Task 449 | 19:39:43 | Warning: DNS address not available for the link provider instance: pivotal-container-service/593f7ef6-0b24-46c5-bc0a-2c450723331e
Task 449 | 19:39:43 | Warning: DNS address not available for the link provider instance: pivotal-container-service/593f7ef6-0b24-46c5-bc0a-2c450723331e
Task 449 | 19:40:04 | Preparing deployment: Preparing deployment (00:00:24)
Task 449 | 19:40:04 | Preparing deployment: Rendering templates (00:00:13)
Task 449 | 19:40:17 | Preparing package compilation: Finding packages to compile (00:00:01)
Task 449 | 19:40:18 | Creating missing vms: master/9a6926e8-16c4-4aad-923b-50de0ab8b185 (0)
Task 449 | 19:40:18 | Creating missing vms: worker/cfb88cdc-37a8-4f96-962b-3b49db2a4b37 (0)
Task 449 | 19:40:18 | Creating missing vms: worker/b3a390f0-4fa3-40ca-a398-5b7e0d5112a4 (1) (00:02:57)
Task 449 | 19:43:18 | Creating missing vms: master/9a6926e8-16c4-4aad-923b-50de0ab8b185 (0) (00:03:00)
Task 449 | 19:43:31 | Creating missing vms: worker/cfb88cdc-37a8-4f96-962b-3b49db2a4b37 (0) (00:03:13)
Task 449 | 19:43:32 | Updating instance master: master/9a6926e8-16c4-4aad-923b-50de0ab8b185 (0) (canary) (00:08:42)
Task 449 | 19:52:14 | Updating instance worker: worker/cfb88cdc-37a8-4f96-962b-3b49db2a4b37 (0) (canary) (00:09:26)
Task 449 | 20:01:40 | Updating instance worker: worker/b3a390f0-4fa3-40ca-a398-5b7e0d5112a4 (1) (00:09:36)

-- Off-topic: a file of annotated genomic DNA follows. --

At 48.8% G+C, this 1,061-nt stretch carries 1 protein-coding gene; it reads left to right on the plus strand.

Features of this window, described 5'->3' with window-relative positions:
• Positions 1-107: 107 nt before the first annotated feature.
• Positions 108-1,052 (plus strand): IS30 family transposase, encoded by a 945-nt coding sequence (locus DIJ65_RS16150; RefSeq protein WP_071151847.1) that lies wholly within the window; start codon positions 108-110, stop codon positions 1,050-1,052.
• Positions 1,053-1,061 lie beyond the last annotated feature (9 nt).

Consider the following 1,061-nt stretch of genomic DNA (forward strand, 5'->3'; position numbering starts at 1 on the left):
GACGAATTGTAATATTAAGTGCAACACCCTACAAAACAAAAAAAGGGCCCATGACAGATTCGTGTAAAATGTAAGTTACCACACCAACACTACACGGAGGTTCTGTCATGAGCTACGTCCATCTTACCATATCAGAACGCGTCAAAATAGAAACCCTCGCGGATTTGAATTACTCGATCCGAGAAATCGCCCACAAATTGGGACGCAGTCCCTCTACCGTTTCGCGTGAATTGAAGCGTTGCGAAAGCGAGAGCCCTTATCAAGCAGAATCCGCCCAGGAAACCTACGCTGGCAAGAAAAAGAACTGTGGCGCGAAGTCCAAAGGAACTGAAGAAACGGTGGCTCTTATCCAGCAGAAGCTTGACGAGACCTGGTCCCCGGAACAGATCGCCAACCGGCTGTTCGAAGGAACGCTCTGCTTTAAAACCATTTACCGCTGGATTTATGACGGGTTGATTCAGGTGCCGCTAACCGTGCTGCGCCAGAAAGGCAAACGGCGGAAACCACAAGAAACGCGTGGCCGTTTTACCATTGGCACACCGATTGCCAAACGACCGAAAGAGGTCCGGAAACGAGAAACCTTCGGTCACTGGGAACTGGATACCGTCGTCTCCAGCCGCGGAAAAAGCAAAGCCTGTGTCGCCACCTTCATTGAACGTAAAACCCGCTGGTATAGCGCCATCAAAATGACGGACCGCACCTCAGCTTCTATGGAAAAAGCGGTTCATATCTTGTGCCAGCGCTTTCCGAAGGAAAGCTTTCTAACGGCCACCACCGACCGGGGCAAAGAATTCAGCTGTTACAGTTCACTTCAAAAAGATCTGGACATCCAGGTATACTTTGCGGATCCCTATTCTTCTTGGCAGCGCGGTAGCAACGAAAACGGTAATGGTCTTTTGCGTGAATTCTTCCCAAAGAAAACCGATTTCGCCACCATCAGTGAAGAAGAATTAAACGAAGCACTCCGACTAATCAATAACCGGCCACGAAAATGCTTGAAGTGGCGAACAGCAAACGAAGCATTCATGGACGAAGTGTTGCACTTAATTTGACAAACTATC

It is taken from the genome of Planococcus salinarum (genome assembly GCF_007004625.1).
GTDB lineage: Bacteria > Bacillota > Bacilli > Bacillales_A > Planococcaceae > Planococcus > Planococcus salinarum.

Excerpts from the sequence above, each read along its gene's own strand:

Task 449 Started  Sun Jun 21 19:39:37 UTC 2020
Task 449 Finished Sun Jun 21 20:11:16 UTC 2020
Task 449 Duration 00:31:39
Task 449 done

Succeeded

When finished, run tkgi cluster tkgi. You will see output similar to the following:

TKGI Version:             1.8.0-build.13
Name:                     tkgi
K8s Version:              1.17.5
Plan Name:                small
UUID:                     4c4fba91-7d65-4bd5-bcb4-b5c9f4968da8
Last Action:              CREATE
Last Action State:        succeeded
Last Action Description:  Instance provisioning completed
Kubernetes Master Host:   tkgi.corp.local
Kubernetes Master Port:   8443
Worker Nodes:             2
Kubernetes Master IP(s):  10.40.14.37
Network Profile Name:
Kubernetes Profile Name:
Tags:

To be able to access the new cluster via kubectl we’ll need to create  a DNS record mapping the Kubernetes Master IP address (10.40.14.37) to the external hostname, (tkgi.corp.local):

Click the Start menu on the Windows jump VM and then click on the DNS application

Expand Forward Lookup Zones and then right-click corp.local and select New Host (A or AAAA)

Name: tkgi
IP address: 10.40.14.37 (or the Kubernetes Master IP(s) value from the tkgi cluster tkgi output

On the cli-vm, run tkgi get-credentials tkgi

Run kubectl get nodes to validate that you can connect to the new cluster

NAME                                   STATUS   ROLES    AGE   VERSION
1ad44a45-7999-48eb-9dbf-21889290e7f3   Ready    <none>   20m   v1.17.5+vmware.1
480e5831-50a8-45fd-9ef8-c1f7b8006476   Ready    <none>   10m   v1.17.5+vmware.1

Leave a Comment

Your email address will not be published.